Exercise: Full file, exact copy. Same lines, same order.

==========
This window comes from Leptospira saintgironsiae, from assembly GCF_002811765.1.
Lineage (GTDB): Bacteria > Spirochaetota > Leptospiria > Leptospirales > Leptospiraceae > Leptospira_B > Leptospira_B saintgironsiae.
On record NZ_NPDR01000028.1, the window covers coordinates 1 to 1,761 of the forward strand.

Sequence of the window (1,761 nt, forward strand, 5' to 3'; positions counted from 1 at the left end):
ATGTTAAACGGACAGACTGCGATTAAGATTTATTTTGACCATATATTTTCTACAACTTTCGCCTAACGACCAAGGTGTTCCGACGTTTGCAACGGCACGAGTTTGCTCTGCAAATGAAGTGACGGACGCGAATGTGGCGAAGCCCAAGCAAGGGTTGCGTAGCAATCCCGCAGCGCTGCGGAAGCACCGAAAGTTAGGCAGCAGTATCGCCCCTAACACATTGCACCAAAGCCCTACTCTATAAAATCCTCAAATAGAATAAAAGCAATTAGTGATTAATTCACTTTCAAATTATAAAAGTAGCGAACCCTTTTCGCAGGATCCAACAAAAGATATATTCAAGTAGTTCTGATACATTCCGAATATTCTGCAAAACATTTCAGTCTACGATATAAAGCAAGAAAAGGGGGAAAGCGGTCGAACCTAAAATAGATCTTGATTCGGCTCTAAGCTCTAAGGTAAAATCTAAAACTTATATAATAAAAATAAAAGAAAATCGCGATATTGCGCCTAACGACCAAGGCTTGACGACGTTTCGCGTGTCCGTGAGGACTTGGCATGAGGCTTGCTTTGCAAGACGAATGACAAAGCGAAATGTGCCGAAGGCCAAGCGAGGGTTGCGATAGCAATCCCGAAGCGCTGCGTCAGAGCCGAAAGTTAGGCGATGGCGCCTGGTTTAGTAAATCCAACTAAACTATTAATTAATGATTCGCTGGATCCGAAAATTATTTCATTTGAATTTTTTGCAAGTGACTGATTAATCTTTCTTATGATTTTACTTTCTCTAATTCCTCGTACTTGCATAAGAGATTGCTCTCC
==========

This window comes from Leptospira saintgironsiae, from assembly GCF_002811765.1.
Lineage (GTDB): Bacteria > Spirochaetota > Leptospiria > Leptospirales > Leptospiraceae > Leptospira_B > Leptospira_B saintgironsiae.
On record NZ_NPDR01000028.1, the window covers coordinates 1 to 1,761 of the forward strand.

Sequence of the window (1,761 nt, forward strand, 5' to 3'; positions counted from 1 at the left end):
ATGTTAAACGGACAGACTGCGATTAAGATTTATTTTGACCATATATTTTCTACAACTTTCGCCTAACGACCAAGGTGTTCCGACGTTTGCAACGGCACGAGTTTGCTCTGCAAATGAAGTGACGGACGCGAATGTGGCGAAGCCCAAGCAAGGGTTGCGTAGCAATCCCGCAGCGCTGCGGAAGCACCGAAAGTTAGGCAGCAGTATCGCCCCTAACACATTGCACCAAAGCCCTACTCTATAAAATCCTCAAATAGAATAAAAGCAATTAGTGATTAATTCACTTTCAAATTATAAAAGTAGCGAACCCTTTTCGCAGGATCCAACAAAAGATATATTCAAGTAGTTCTGATACATTCCGAATATTCTGCAAAACATTTCAGTCTACGATATAAAGCAAGAAAAGGGGGAAAGCGGTCGAACCTAAAATAGATCTTGATTCGGCTCTAAGCTCTAAGGTAAAATCTAAAACTTATATAATAAAAATAAAAGAAAATCGCGATATTGCGCCTAACGACCAAGGCTTGACGACGTTTCGCGTGTCCGTGAGGACTTGGCATGAGGCTTGCTTTGCAAGACGAATGACAAAGCGAAATGTGCCGAAGGCCAAGCGAGGGTTGCGATAGCAATCCCGAAGCGCTGCGTCAGAGCCGAAAGTTAGGCGATGGCGCCTGGTTTAGTAAATCCAACTAAACTATTAATTAATGATTCGCTGGATCCGAAAATTATTTCATTTGAATTTTTTGCAAGTGACTGATTAATCTTTCTTATGATTTTACTTTCTCTAATTCCTCGTACTTGCATAAGAGATTGCTCTCC